As the author of the newly published book NATURAL BORN SHAMANS: A Spiritual Toolkit for Life – using shamanism creatively with young people of all ages, I myself am known, in the year 2016, for my shamanic work with children and teenagers. (And yes, I am sometimes asked if I am a witch!)
I am always aware of the ancestral terror that the witch trials still provoke. In many shamanic healing sessions with clients I come across ancestors who were Wise Women (or Wise Men) and who had to go into hiding or pretend to live a mainstream Christian life just to stay alive. We don’t often talk about this – we think it is “long in the past” and “over and done with” but actually this fear lives on and continues to take new forms in our culture. It also shapes our attitudes and fears (mostly unconsciously). Even today (in the 21st century!) there are many people who will not allow their children to attend my spiritual programs, because this fear looms so large. For that reason I felt compelled to read up on this period, this cultural Shadow, and formulate a response.
What is not healed and put to rest in any larger human “constellation” or ancestral field will erupt again sooner or later. This is why we speak of “history repeating itself” for good reason: it means that something seeks healing! This is also why we speak of things that “run in families”.
In an attempt to understand what may have happened here, let’s cycle back even further in time. Before the year 1000 Scandinavia was pagan. People followed earth-based spiritual traditions and venerated the old Norse gods and goddesses (Odin, Thor, Freyja, Frigg and others).Those people had a very sophisticated system for understanding the workings of the human soul. They also knew of nine worlds arranged around the world tree, Yggdrasil, as a cosmic axis. Swedish people, often living in or near a forest, had a great deal of respect for elves, land dwights, trolls, nature spirits and other inhabitants of parallel worlds. They lived in a respectful partnership with all these beings. The belief in other realms runs deep in Scandinavian ancestral blood!
There were two main forms of magic in those days: sejd (seidr in Old Norse, an oracular and prophetic form of magic mostly practiced by women) and Galdr or Rune Magic (a more “masculine” magic used to fix events or impose one’s will on outcomes). The last form was seen as more “honourable” and mostly practiced by men.
The “foreigner from overseas” known as The Devil had no place in this cosmology. People certainly made a distinction between white magic (for healing and greater good) and black magic (making unpleasant things happen to people).The Norse gods were neither “perfect or good in any absolute sense” nor “completely bad”. They were fierce and hot-tempered characters, forces to be reckoned with.In Viking times people’s lives evolved around Clan and Kin and making honourable choices. Bad choices could affect the survival of the whole community, in a harsh climate with no social security and long distances between settlements. However, as Europe gradually adopted Christianity, the Scandinavian countries (Iceland included) came under pressure to do the same. Satan (meaning a Christian personification of “evil”) arrived on the scene. Ancient pagan festivals were overlaid with a Christian veneer. Even herbs with pagan names acquired the names of saints!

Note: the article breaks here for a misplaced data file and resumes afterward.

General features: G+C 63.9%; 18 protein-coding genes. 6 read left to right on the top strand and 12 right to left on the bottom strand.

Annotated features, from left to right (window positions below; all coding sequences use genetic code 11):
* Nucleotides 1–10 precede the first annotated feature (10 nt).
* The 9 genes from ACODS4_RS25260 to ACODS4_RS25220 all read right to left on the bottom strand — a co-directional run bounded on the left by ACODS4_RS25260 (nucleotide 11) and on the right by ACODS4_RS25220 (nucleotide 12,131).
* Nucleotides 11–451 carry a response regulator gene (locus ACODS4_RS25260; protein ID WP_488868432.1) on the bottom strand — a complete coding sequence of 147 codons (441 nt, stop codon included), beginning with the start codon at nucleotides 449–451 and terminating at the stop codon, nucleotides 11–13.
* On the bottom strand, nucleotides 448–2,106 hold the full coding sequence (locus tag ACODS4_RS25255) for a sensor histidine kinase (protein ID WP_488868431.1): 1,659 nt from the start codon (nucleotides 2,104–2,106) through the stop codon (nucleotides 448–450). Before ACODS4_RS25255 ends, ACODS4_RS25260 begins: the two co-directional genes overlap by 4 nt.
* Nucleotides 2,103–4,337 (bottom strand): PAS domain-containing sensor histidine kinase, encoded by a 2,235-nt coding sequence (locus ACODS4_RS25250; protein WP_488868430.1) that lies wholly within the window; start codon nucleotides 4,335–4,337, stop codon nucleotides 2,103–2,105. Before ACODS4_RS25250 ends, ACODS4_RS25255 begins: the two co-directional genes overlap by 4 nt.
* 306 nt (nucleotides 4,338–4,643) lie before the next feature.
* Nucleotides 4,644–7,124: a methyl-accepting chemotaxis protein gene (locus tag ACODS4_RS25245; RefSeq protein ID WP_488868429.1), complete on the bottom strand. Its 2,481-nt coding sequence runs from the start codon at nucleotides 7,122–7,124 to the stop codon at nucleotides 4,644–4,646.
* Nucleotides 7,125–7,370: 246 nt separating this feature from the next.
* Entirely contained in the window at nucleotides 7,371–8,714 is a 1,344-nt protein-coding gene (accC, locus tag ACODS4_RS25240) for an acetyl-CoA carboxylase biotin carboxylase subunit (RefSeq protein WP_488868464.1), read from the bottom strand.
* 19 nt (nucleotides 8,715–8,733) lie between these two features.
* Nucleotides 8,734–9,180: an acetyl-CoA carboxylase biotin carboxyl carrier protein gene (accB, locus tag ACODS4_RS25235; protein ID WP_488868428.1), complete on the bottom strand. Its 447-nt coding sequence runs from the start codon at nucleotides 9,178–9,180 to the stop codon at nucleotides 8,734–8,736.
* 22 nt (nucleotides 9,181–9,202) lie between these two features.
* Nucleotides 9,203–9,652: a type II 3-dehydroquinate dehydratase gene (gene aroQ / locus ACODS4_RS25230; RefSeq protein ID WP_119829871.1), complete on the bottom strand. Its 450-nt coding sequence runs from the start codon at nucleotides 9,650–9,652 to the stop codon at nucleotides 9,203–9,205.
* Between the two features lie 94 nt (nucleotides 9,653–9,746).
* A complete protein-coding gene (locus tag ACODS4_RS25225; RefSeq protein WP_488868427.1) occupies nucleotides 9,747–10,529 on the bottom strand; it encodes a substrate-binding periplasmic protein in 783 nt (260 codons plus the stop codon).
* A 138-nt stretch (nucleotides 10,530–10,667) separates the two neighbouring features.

All this by means of some background! By the 17th century Sweden had been Christian for half a milennium. It was initially Catholic (which is lavish and baroque and accommodates Heathen touches more easily) but then became Protestant. (Today the Swedish state religion is Lutheran). At the time of the witch trials attending church was obligatory and people needed a travel pass (from their priest) to even leave their village.
Add to all this that young children naturally operate in “the magical zone”. They still see into other worlds and do not always make a clear distinction between everyday reality, dreams and other realms. So a huge amount of pagan traditions and knowledge had been “pushed underground” and demonized. The Wise Women and Men were the keepers of the Old Ways but even their ways of working were “corrupted” by Christianity. (The Lord’s Prayer is used in incredibly many magical spells from this period!) In those days villages had no doctors. When people had accidents, fell ill, gave birth or died, the Wise Women were called in.
Any culture that suppresses a huge amount of old traditions is going carry a lot of shadow material. What happens then is that “what we cannot own we project onto others”. So Wise Men and Women carried the role of doctor/midwife/healer/psychotherapist but also all the shadow projections in their communities. It is not hard to understand how this amounted to a “time bomb ticking” in oppressively protestant narrow-minded rural communities.
The following question then arises: why did so many children of “good Christian families” accuse old women (who had quite possibly delivered them safely into the world!) of witchcraft and abductions?
As a shamanic teacher I would like to make the following observations:
-Magic in and of itself is nothing scary: it is the ability to marry power to intention, using willpower, imagination and determination. Professional practitioners of magic know how to align this world with other worlds and call in powers larger than themselves.